Arizona is finally cracking down on foreign companies drinking their milkshake, after Gov. Katie Hobbs (D) canceled a deal which would give a subsidiary of a Saudi Arabian company free groundwater.
To review; Over the past several years we've noted that as the American southwest has suffered under severe drought conditions (last winter notwithstanding), foreign-owned farms have been siphoning water from underground aquifers to grow water-thirsty crops like alfalfa, which ultimately end up overseas in order to feed cattle and other foreign livestock. Saudi Arabian companies swooped in following a 2018 ban on the growing of alfalfa due to the strain on the water supply.
One such company, Fondomonte, grows alfalfa in Arizona for export to the Middle East. While there is no firm data on exactly how much water the company uses, a State Land Department report revealed that Fondomonte is estimated to be using as much as 18,000 acre-feet (22 million cubic metres) each year - enough water to supply 54,000 single-family homes.
In April, Fondomonte agreed to rescind two new drilling applications after Attorney General Kris Mayes highlighted 'inconsistencies' in the company's applications.
According to La Paz County supervisor Holly Irwin (speaking to CNN earlier this year), Middle East agriculture companies "have depleted their [water], that’s why they are here," adding "That’s what angers people the most. We should be taking care of our own, and we just allow them to come in, purchase property and continue to punch holes in the ground."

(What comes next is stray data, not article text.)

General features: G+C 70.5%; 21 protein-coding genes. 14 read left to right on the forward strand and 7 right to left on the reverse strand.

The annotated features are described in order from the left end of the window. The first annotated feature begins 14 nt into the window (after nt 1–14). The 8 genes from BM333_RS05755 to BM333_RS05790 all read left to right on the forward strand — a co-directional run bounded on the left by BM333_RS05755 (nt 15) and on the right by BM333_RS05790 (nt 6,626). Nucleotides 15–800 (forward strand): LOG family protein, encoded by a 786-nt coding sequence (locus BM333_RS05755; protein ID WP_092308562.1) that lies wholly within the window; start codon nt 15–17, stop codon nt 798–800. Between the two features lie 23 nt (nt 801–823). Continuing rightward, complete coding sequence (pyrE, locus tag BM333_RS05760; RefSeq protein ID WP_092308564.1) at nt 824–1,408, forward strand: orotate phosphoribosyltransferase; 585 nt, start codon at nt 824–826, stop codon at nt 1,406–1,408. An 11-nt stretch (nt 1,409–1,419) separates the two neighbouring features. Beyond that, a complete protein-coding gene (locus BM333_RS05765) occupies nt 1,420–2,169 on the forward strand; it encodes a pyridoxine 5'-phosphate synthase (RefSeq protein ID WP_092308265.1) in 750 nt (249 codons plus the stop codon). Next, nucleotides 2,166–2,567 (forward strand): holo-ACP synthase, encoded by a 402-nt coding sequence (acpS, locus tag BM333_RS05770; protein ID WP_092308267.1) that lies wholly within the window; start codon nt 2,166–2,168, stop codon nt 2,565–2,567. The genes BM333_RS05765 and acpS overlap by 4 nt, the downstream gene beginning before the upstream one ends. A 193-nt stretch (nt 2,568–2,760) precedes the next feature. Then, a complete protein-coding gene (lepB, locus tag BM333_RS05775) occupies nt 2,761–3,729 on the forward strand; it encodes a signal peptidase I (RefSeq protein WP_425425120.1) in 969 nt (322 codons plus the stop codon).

In fact, 80% of Arizona has no laws governing how much water can be drained by corporate megafarms, nor is there any way to track it.
In September, Arizona state lawmaker Ruben Gallego (D) put forth a bill to stop the practice, called the Domestic Water Protection Act of 2023. The law would impose a 300% tax on the sale of water-intensive crops grown by foreign companies in the state.
"The well guys and I have never seen anything like this before," said longtime resident of Wenden, Arizona, Gary Saiter, who said a UAE-based company, Al Dahra, had been tapping into an underground reservoir which stores water built up over thousands of years.
[R]ural communities in La Paz County know the water is disappearing beneath their feet.
Shallow, residential wells in the county started drying up in 2015, local officials say, and deeper municipal well levels have steadily declined. In Salome, local water utility owner Bill Farr told CNN his well – which supplies water to more than 200 customers, including the local schools – is “nearing the end of its useful life.” -CNN
According to Saiter, water in the town well has been plummeting - with the depth-to-water level dropping from around 100 feet below the surface in the 1950s to around 540 feet in 2022 - far beyond what an average residential well can reach.
Hobbs cancels lease
On Monday, the governor's office announced that an investigation in La Paz county found that Fondomite has been in violation of its lease since 2016.
"It's unacceptable that Fondomonte has continued to pump unchecked amounts of groundwater out of our state while in clear default on their lease," said Hobbs.
According to Mayes, the AG, "This decision to protect Arizona's precious groundwater resources and uphold the integrity of our state land trust is a good step in the right direction for the future of Arizona," adding "However, we must take additional steps to urgently protect Arizona's water resources – especially in rural Arizona."
Hobbs now says she won't renew Fondomonte's three other leases in the state which expire next year, saying that the contracts were "not in the best interest of the Trust’s beneficiaries due to excessive amounts of water being pumped from the land—free of charge."